scales to signify what is the difference between a will and a trust feature

What is the Difference Between a Will and a Trust?

It’s important to understand the key differences between a will and a trust, as they are the two most common methods for planning your estate and protecting your loved ones when you have passed on.

This is to ensure that all of your assets remain protected against any eventuality — particularly if something was to happen to you suddenly.. In this blog, we will detail how wills and trusts work, what the difference is between the two, which is better, and determine what makes them so important.

How Does a Will Work?

A will is a legal document intended for a person to state their wishes should they pass away. This includes distribution of assets, childcare, etc. Should you die without a will, intestacy rules are in place stating how your assets will be distributed. However, this is unlikely to be how you would wish, and can be stressful for loved ones. 

When creating a will of your own, there are multiple things you should consider: 

  • What assets do you have to give: Common contents of a person’s estate can include property, investments, belongings, etc. It is important in the early stages of preparing your will to clearly state which assets you intend to pass on. 
  • Who will be your beneficiaries: Likely the most important step in the entire process, your beneficiaries are those who will be receiving your assets. Clearly stating who your beneficiaries are is vital to the execution of your will. 
  • Will there be any special circumstances: It is not uncommon for an asset to be held for a loved one in situ for a time before being passed to the beneficiary. This can often be due to their age or mental capacity. The process is completed via a third party who will take care of the asset before passing it on to the intended beneficiary. 
  • Who is your executor: The appointment of the right executor can be the difference between your wishes being followed to the letter or not at all. The executor is the person responsible for distributing your assets. An executor can be a loved one, somebody you trust — or for that extra security — a solicitor who will have a more thorough understanding of the law and the procedures to follow.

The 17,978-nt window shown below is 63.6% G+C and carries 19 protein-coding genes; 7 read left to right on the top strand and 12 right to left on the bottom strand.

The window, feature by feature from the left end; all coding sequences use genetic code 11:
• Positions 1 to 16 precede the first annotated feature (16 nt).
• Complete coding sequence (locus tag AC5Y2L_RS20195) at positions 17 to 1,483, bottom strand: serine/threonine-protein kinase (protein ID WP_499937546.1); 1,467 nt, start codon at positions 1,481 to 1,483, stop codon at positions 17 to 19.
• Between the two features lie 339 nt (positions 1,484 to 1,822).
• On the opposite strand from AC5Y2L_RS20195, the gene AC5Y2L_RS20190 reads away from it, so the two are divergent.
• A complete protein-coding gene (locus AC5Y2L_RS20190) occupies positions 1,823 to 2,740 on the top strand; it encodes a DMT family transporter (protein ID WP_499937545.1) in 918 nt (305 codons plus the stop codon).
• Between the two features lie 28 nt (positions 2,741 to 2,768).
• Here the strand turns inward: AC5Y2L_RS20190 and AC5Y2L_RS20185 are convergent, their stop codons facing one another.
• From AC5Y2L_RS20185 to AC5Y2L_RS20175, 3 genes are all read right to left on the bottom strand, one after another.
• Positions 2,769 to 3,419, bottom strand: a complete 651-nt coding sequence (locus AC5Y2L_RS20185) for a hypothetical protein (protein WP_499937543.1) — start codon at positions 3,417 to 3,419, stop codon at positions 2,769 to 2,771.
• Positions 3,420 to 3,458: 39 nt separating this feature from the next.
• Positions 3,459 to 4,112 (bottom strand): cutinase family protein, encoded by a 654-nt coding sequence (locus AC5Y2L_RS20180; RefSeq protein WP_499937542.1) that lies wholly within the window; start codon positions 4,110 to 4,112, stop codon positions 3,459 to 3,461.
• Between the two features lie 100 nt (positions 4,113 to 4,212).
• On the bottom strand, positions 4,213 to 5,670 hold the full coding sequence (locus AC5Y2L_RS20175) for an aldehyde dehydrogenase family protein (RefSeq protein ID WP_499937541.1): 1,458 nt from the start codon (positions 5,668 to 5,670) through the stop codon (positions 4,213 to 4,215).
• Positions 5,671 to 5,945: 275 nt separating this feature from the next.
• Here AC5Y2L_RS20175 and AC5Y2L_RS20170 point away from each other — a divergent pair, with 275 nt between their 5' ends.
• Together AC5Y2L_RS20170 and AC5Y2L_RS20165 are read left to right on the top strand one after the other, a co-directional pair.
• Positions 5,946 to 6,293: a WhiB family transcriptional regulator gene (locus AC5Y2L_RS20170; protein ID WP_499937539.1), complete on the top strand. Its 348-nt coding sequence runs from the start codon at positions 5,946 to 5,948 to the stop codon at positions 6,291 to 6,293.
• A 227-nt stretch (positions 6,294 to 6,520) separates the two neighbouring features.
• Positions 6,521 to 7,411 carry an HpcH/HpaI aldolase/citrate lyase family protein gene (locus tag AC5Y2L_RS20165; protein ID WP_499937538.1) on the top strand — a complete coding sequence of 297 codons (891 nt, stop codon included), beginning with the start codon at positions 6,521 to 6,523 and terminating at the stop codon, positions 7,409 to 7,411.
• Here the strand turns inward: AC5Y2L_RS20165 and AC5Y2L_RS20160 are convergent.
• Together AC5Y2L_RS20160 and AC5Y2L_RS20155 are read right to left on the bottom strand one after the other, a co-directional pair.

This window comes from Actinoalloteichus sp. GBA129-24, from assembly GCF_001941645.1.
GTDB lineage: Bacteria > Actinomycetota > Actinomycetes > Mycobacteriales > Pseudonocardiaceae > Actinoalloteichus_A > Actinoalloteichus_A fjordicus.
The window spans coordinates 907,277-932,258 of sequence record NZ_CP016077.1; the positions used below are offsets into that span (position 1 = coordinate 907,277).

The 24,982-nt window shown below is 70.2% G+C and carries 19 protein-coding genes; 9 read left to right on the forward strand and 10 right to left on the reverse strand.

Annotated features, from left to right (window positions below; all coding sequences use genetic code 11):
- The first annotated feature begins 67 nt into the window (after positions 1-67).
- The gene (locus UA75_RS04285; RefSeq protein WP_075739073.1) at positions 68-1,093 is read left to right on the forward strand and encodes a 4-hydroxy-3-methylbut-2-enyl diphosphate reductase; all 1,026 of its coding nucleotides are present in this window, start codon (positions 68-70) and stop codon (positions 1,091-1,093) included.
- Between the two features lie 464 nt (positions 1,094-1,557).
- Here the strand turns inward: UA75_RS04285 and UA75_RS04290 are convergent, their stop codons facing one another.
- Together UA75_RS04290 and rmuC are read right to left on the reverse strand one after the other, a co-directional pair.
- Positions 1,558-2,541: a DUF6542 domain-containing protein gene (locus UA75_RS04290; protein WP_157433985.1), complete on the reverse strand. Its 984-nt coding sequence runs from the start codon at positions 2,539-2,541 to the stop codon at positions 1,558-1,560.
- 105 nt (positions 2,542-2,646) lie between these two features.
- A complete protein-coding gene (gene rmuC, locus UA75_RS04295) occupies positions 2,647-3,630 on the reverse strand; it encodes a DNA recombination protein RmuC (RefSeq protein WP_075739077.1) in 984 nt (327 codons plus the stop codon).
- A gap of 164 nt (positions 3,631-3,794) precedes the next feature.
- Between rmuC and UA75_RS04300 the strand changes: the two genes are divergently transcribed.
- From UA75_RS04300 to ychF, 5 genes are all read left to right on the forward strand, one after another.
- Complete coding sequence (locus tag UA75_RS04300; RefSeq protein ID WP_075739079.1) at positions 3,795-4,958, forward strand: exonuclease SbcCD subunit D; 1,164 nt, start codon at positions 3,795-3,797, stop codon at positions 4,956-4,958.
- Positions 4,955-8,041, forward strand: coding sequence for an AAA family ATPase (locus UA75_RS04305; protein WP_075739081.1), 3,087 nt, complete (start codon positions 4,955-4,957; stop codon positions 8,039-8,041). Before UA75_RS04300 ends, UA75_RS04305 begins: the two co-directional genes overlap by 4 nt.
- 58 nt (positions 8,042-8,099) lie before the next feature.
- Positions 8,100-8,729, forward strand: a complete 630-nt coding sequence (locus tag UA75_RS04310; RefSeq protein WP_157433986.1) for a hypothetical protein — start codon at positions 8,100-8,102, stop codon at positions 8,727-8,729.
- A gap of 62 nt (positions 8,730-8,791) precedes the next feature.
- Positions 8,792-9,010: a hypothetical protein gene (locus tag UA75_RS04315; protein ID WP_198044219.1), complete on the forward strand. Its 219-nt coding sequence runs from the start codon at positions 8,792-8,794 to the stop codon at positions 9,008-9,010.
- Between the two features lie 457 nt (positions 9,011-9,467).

What is a Trust and How Does it Work?

A trust is another commonly used and effective estate planning method you can put in place. They are often associated with the extremely wealthy but this is a misconception. A trust can be beneficial for anybody, no matter their net worth. The purpose of a trust is to leave your assets behind for a loved one in a more controlled environment. 

The purpose of a trust is to to allow a party to set aside their assets and funds for loved ones/friends/charities, while being freely able to state how, where, when, and why they wish for them to be distributed in that way. During the purpose, one or more persons will be appointed by the party providing the funds (the grantor) to the position of trustee. 

Your trustee is the person responsible for the assets held within the trust, to make sure that the wishes of the grantor are followed. 

There are multiple different types of trust — depending on the situation and stipulations the grantor wishes. The most common are: asset protection, family, and property protection trusts.

Trust vs Will: What’s the Difference?

For those not totally in the know, the difference between a will and trust is that a will is a document that covers how you want your affairs to be handled and your assets distributed upon your death, while a trust is based upon the management of assets upon death.